Davina, p.16
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       Davina, p.16

         Part #3 of Immortal Prophecy series by Tijan
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  Tracey and the others knew they could be seen by now and had their weapons drawn. Davy flung her hands out and barked, “No! Don’t move.”

  “Who are you?” the Mori asked in her mind. She had beautiful doe eyes, high cheekbones, a heart-shaped jawline that curved to petite pink lips. She didn’t stand in Davy’s mind with the robe. The Mori female was in a white dress and nothing else. No makeup. No shoes. No socks. She was barefoot, and her long black hair swung freely as she gazed around her surroundings. A small line appeared in her forehead. “Where am I?”

  “My mind.”

  “Your mind?”

  This Mori wasn’t the enemy. Davy felt goodness from her. She wasn’t a warrior that would instantly kill. That was why Davy was drawn to her, pulling her into her mind. It was a safe place, for both of them.

  Davy asked, taking a step toward the vampiress, “Do you know who I am?”

  “You are . . .” She gazed around once more, the corners of her mouth pressing in. “You’re The Immortal thread-holder. No one else would have the power to pull one, such as myself, into your mind. I’m a priestess for my people. My own powers have not been challenged by more than a handful.”

  She was a big deal. Davy nodded. She got it. “What’s your name?”

  “Yaeyn.” The vampiress added, “Jiyama spoke about you. She said your magic was addicting. She yearned to touch it again.”

  “Jiyama helped us. My friends and I could escape because of her. I’d like to thank her someday.”

  “She’s missing.”

  Davy frowned. “What?”

  “She’s gone. No one can sense her essence anywhere. That’s why I’m out here. I had hoped . . . I thought perhaps she went in search for you, but . . .” Yaeyn turned around and regarded the others. “I am not seeing her with you.”

  The one Mori that Davy hoped could help them was gone. She—there was nothing she could do about that. “Lucan loved her.”

  Yaeyn nodded. “She loved him as well. It is troubling. No one can find where my sister went, even Lucan himself. He was the last to have spoken to her.”

  A dark cloud of suspicion lined the bottom of her stomach. Davy wondered, but that didn’t make sense. Lucan loved her. She witnessed their exchange herself. If he did something . . . then, that would be on him. It would be another reason to make him suffer.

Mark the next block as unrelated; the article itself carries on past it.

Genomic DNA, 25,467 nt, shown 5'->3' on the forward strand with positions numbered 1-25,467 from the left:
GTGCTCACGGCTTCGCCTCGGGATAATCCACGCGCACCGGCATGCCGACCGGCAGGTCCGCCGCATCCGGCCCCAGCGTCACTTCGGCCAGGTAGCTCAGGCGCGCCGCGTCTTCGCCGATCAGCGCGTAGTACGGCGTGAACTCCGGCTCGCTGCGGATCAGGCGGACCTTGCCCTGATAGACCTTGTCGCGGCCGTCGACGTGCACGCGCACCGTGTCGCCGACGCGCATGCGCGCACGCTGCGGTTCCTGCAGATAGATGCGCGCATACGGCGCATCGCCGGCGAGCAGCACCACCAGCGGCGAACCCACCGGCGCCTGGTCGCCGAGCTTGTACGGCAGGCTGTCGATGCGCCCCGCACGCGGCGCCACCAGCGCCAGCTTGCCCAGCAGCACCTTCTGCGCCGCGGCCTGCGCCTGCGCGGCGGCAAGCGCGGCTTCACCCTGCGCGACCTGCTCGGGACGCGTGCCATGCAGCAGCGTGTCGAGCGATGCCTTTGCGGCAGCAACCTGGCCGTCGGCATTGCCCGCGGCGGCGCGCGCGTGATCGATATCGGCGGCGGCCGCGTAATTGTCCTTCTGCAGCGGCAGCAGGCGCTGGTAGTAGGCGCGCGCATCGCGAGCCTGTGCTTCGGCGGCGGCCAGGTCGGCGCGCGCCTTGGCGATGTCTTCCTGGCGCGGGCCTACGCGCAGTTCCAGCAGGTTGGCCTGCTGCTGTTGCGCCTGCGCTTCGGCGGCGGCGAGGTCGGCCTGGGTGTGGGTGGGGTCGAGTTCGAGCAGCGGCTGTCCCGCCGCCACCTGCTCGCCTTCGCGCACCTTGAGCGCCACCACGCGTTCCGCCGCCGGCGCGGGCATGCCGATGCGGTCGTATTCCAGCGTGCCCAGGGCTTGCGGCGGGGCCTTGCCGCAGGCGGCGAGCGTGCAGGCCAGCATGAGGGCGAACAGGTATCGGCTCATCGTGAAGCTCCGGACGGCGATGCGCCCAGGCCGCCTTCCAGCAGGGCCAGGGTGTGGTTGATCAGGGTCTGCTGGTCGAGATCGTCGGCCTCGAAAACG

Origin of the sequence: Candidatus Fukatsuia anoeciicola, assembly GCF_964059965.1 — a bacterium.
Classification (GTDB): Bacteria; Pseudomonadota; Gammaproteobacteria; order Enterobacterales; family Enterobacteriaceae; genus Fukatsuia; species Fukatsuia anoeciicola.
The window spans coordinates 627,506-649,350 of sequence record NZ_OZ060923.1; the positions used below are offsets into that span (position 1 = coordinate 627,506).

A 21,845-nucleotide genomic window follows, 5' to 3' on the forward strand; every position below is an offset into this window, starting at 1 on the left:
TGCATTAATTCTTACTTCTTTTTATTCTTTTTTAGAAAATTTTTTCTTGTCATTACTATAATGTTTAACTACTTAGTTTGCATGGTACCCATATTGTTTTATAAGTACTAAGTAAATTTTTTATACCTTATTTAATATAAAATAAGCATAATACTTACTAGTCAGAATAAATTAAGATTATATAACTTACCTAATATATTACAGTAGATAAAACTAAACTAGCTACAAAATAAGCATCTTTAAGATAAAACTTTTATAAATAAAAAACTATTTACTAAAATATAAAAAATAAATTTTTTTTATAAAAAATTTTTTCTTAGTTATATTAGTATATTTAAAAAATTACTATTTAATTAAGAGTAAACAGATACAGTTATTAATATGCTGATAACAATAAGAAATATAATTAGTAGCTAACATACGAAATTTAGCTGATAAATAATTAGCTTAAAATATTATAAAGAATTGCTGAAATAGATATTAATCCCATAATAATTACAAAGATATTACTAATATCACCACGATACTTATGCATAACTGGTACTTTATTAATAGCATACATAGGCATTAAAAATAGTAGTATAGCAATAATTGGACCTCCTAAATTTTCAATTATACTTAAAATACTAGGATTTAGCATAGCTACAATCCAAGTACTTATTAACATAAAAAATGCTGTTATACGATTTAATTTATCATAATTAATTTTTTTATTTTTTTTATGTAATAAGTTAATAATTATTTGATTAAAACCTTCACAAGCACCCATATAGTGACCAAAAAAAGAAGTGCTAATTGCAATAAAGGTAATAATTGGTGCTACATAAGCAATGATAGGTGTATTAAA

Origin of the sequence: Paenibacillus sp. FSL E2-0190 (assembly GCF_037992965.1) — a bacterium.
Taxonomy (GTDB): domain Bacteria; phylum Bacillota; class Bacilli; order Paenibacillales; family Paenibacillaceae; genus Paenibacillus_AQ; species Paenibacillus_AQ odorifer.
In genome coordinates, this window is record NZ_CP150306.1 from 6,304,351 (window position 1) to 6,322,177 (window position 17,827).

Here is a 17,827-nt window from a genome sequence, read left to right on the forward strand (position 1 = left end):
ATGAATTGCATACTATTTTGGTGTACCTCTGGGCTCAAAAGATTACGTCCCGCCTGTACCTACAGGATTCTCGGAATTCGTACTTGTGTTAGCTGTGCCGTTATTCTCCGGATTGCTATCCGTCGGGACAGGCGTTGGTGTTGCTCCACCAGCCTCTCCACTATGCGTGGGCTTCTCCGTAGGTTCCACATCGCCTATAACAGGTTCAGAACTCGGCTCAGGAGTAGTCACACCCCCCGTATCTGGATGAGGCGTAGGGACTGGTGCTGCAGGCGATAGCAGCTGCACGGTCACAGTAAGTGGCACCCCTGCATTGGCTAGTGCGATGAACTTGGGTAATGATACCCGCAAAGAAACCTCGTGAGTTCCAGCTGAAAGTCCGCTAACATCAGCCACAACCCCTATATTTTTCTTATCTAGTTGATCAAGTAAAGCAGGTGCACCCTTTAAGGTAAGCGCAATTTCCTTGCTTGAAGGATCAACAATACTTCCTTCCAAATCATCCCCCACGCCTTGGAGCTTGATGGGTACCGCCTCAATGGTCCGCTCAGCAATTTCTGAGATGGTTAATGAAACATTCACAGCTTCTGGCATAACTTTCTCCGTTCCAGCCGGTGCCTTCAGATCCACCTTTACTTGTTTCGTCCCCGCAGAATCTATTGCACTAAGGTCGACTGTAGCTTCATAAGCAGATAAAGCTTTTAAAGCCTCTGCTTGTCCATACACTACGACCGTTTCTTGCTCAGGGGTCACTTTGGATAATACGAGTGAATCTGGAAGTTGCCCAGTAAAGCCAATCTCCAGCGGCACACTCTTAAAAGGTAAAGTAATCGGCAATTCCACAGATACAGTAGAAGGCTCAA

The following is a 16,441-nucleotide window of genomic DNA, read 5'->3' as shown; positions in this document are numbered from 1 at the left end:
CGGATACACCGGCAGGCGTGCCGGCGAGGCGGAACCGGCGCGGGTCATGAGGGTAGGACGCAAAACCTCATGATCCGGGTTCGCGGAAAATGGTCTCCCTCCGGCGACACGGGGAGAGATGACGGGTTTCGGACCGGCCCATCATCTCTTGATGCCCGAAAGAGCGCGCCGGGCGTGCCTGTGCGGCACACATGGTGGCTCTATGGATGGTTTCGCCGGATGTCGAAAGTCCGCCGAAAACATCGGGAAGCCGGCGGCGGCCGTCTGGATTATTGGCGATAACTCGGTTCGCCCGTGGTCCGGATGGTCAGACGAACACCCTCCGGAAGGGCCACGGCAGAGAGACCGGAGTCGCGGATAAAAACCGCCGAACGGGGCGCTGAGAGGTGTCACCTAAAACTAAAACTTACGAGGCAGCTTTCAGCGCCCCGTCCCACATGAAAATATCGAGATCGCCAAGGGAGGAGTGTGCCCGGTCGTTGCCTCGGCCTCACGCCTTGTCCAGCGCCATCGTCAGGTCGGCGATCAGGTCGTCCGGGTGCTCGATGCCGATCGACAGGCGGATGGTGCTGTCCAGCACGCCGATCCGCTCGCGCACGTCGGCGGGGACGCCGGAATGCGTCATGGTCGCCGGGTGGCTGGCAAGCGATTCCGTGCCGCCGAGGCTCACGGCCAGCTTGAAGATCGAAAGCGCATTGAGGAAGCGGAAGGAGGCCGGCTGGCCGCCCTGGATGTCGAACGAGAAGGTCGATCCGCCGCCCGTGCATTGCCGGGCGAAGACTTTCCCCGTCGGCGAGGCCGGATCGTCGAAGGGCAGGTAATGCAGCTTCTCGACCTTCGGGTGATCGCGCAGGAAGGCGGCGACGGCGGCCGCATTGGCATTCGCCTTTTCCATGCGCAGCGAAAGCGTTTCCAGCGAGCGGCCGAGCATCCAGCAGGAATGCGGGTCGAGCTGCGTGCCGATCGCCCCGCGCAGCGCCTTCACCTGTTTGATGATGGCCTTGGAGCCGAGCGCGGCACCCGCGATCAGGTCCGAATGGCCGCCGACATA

Yaeyn said, “I hear rumbling.” She focused on Davy. “That is you. That’s your anger.” She inclined her head, a soft question coming from her, “You don’t think . . . Lucan was to wed my sister. Why would he harm her?”

  “I don’t know, but the Lucan you know isn’t the Lucan I know.” The rumbling in Davy grew, shaking, sending Yaeyn from side to side. She held her hands out, trying to steady herself, but the beautiful landscape that Davy had sculpted for the Mori turned to the inside of a volcano. The heat was rising, more and more, and Davy was ready to explode.

  “Kill her,” The Immortal hissed.

  Yaeyn’s head whipped around. “Who was that?”

  Davy was standing in front of the Mori, but another presence stepped beside her. She knew, before looking, that it was The Immortal. It was herself.

  Yaeyn’s eyes widened, and she took a step backwards. “They unhinged the thread. You are no longer merged.”

  “Kill her,” The Immortal said again, ignoring the Mori. “Take her power for yours. We can use it instead of using the power you’re restoring for Jacith. Take her power, Davy.”

  “No.” Davy shook her head, but her voice was quiet.

  Yaeyn started looking around. “Release me, Thread-Holder. Release me now.”

  It was too late, though. The Mori sensed what Davy already knew, it was why she released The Immortal to stand next to her. Her power was still locked up, but Davy knew what she would do. She needed the extra encouragement or she didn’t think she could go through with it.

  She was going to kill the Mori.

  They were all attached. It was why they called each other sister and brother. If she took this Mori’s essence, it was a gateway into their community. She would be connected to all of them and she could yield that connection as she pleased. She could slip into their minds. She could tell them what to think, feel, do, and so much more.

  Yaeyn whispered, shaking her head, “Don’t do this, Davy of the Thread-Holder. Jiyama said you had good in you. She longed to assist you. She wanted to be your friend.”

  Davy snorted. “She loved Lucan. Her judgment’s off.”

  “I can feel it in you, too.” Yaeyn’s eyes were piercing, pleading with her. “It’s why I didn’t attack or flee. My reflexes are faster than yours are. I feel what she felt. You are good. You are pure. Do not listen to the evil in you.” She gazed with scorn at The Immortal. “This one is power hungry. She wants to take control over you, and she’ll swallow your soul whole to do that. She won’t hesitate. Don’t let the darkness win.”

  But as the Mori was talking, The Immortal reached over. She clasped her hand onto Davy’s, who turned her palm around. They were now palm to palm, and their fingers intertwined. They were the most connected in a long time, before Davy merged with her back at Roane’s restaurant.

  “This is good. This is the right thing to do.” The Immortal spoke quietly to her, clasping her hand tight.